Elizabeth Rajan, MD, FASGE from the Mayo Clinic College of Medicine in Rochester, Minnesota, USA describes this New Methods article “Innovative gastric endoscopic muscle biopsy to identify all cell types, including myenteric neurons and interstitial cells of Cajal in patients with idiopathic gastroparesis: a feasibility study (with video).”
The pathophysiology of some gastrointestinal neuromuscular diseases remains largely unknown. This is in part due to the inability to obtain ample deep gastric wall biopsies that include the intermuscular layer of the muscularis propria (MP) to evaluate the enteric nervous system, interstitial cells of Cajal (ICC) and related cells. Currently, we rely on surgical approaches such as laparoscopic wedge biopsy to obtain sufficient tissue samples of the gastric wall.
Presently we obtain mucosa/superficial submucosa via endoscopic biopsy forceps and deeper tissue to include the entire mucosa and submucosa via techniques such as endoscopic mucosal resection (EMR). There is no technique for endoscopic muscle (MP) biopsy. So, the aims of our study were to determine if our innovative gastric endoscopic muscle biopsy (gEMB) technique was safe and effective.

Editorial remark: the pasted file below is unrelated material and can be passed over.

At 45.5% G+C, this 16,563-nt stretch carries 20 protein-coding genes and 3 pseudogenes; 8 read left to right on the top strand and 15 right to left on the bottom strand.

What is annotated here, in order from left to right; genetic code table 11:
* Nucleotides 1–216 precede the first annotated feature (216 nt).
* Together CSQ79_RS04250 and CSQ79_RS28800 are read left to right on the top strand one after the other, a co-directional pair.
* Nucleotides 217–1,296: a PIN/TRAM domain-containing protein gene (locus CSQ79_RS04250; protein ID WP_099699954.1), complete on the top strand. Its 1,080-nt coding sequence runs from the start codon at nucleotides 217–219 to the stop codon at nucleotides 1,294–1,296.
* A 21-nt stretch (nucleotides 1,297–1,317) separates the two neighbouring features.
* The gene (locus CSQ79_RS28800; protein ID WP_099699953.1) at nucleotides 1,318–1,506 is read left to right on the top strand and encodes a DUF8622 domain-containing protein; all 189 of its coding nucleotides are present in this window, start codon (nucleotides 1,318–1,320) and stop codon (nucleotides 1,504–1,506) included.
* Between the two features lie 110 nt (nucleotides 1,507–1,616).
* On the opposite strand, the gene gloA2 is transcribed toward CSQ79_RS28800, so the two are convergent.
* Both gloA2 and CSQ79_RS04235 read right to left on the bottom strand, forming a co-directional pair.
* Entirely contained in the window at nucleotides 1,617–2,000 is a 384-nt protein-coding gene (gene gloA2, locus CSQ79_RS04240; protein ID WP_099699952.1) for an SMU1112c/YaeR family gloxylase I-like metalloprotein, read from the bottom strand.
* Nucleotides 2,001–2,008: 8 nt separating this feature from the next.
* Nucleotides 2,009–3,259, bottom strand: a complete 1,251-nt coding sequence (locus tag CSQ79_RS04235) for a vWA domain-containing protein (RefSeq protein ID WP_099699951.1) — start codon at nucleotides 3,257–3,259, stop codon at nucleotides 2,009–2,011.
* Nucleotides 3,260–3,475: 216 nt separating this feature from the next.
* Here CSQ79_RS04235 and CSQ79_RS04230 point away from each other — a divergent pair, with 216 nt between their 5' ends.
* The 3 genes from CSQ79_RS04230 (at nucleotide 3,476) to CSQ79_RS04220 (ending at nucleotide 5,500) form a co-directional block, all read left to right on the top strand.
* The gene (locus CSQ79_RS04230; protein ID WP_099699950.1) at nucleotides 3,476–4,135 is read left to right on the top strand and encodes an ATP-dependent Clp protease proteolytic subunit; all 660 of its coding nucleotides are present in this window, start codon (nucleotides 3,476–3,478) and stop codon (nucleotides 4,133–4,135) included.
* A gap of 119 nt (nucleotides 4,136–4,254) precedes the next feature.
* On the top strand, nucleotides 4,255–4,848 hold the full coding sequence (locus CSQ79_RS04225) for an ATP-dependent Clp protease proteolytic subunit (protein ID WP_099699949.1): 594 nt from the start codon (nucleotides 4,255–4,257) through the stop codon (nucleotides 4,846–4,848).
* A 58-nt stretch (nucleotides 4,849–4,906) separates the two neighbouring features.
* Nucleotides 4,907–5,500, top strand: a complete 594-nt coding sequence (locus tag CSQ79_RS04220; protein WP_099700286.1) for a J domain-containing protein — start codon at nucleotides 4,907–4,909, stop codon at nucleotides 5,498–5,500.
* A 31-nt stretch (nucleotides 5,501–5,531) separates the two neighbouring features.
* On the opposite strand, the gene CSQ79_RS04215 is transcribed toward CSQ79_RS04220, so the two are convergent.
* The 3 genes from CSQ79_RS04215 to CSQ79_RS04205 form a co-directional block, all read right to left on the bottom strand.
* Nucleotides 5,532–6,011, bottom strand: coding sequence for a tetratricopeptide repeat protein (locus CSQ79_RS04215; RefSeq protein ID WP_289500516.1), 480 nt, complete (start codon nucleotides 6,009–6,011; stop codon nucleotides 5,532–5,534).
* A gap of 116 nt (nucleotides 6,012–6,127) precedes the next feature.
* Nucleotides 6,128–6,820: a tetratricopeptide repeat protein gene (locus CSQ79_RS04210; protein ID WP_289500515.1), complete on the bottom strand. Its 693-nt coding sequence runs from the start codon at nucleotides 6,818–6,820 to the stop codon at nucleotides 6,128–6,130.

gEMB was studied in 3 patients with idiopathic gastroparesis.
- Safety: There were no procedural adverse events. At 1 month follow-up, repeat EGD showed a scar (n=2) and minimal ulceration with retained clip (n=1), and CT abdomen was unremarkable. All patients experienced post-procedure pain that required NSAIDs and opioid analgesics.
- Efficacy: Muscularis propria was identified in all samples. Mean sample size was 10 mm. There was a decrease in nerve fibers and loss of ICC in 2 patients which are hallmark features of gastroparesis.
- Mean procedure time: 25 mins
gEMB is safe, effective, and easy to perform. The double resection technique is fundamental to ensure MP is obtained. The “no hole” (close then cut) concept is key to ensure safety. Our ability to acquire large tissue samples allows for both quantitative and qualitative analysis of multiple cell types. Future research may contribute to our knowledge of the pathophysiology of GINMD and other inflammatory and neoplastic conditions, leading to potential targeted and curative therapies and likely challenging current clinical practice.
As endoscopists we now have the ability to sample the entire gastric wall, mucosa to serosa. This technique represents a paradigm shift in endoscopic tissue diagnosis. This is our initial experience and more data is needed to confirm the safety and efficacy of the technique.
Find the article abstract here.
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